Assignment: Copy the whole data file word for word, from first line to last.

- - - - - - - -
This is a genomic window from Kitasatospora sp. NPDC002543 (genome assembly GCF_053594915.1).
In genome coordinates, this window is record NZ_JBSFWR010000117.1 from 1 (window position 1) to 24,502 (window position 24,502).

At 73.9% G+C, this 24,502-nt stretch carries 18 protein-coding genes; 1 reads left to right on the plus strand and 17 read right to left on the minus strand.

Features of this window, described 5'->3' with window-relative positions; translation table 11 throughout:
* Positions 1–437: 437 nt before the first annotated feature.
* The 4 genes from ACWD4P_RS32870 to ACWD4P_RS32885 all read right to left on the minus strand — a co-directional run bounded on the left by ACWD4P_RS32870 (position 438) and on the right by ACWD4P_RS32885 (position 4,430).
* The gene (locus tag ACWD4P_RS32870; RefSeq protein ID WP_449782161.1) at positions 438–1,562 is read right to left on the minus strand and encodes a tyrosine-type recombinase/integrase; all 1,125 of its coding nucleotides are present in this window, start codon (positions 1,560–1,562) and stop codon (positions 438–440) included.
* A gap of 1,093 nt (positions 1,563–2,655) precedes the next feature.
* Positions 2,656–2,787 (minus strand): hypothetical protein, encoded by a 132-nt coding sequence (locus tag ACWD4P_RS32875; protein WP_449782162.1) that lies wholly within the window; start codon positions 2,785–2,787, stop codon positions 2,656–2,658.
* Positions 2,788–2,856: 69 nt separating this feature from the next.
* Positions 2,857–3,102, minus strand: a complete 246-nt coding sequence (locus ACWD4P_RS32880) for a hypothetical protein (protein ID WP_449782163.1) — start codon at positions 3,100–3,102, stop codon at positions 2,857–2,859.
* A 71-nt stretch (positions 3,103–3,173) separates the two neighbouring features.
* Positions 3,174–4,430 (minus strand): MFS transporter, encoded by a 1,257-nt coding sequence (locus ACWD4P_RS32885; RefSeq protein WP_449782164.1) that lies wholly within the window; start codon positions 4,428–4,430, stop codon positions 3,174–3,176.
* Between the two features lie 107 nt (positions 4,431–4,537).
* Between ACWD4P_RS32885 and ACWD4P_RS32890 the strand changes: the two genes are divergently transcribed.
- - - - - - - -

This is a genomic window from Kitasatospora sp. NPDC002543 (genome assembly GCF_053594915.1).
In genome coordinates, this window is record NZ_JBSFWR010000117.1 from 1 (window position 1) to 24,502 (window position 24,502).

At 73.9% G+C, this 24,502-nt stretch carries 18 protein-coding genes; 1 reads left to right on the plus strand and 17 read right to left on the minus strand.

Features of this window, described 5'->3' with window-relative positions; translation table 11 throughout:
* Positions 1–437: 437 nt before the first annotated feature.
* The 4 genes from ACWD4P_RS32870 to ACWD4P_RS32885 all read right to left on the minus strand — a co-directional run bounded on the left by ACWD4P_RS32870 (position 438) and on the right by ACWD4P_RS32885 (position 4,430).
* The gene (locus tag ACWD4P_RS32870; RefSeq protein ID WP_449782161.1) at positions 438–1,562 is read right to left on the minus strand and encodes a tyrosine-type recombinase/integrase; all 1,125 of its coding nucleotides are present in this window, start codon (positions 1,560–1,562) and stop codon (positions 438–440) included.
* A gap of 1,093 nt (positions 1,563–2,655) precedes the next feature.
* Positions 2,656–2,787 (minus strand): hypothetical protein, encoded by a 132-nt coding sequence (locus tag ACWD4P_RS32875; protein WP_449782162.1) that lies wholly within the window; start codon positions 2,785–2,787, stop codon positions 2,656–2,658.
* Positions 2,788–2,856: 69 nt separating this feature from the next.
* Positions 2,857–3,102, minus strand: a complete 246-nt coding sequence (locus ACWD4P_RS32880) for a hypothetical protein (protein ID WP_449782163.1) — start codon at positions 3,100–3,102, stop codon at positions 2,857–2,859.
* A 71-nt stretch (positions 3,103–3,173) separates the two neighbouring features.
* Positions 3,174–4,430 (minus strand): MFS transporter, encoded by a 1,257-nt coding sequence (locus ACWD4P_RS32885; RefSeq protein WP_449782164.1) that lies wholly within the window; start codon positions 4,428–4,430, stop codon positions 3,174–3,176.
* Between the two features lie 107 nt (positions 4,431–4,537).
* Between ACWD4P_RS32885 and ACWD4P_RS32890 the strand changes: the two genes are divergently transcribed.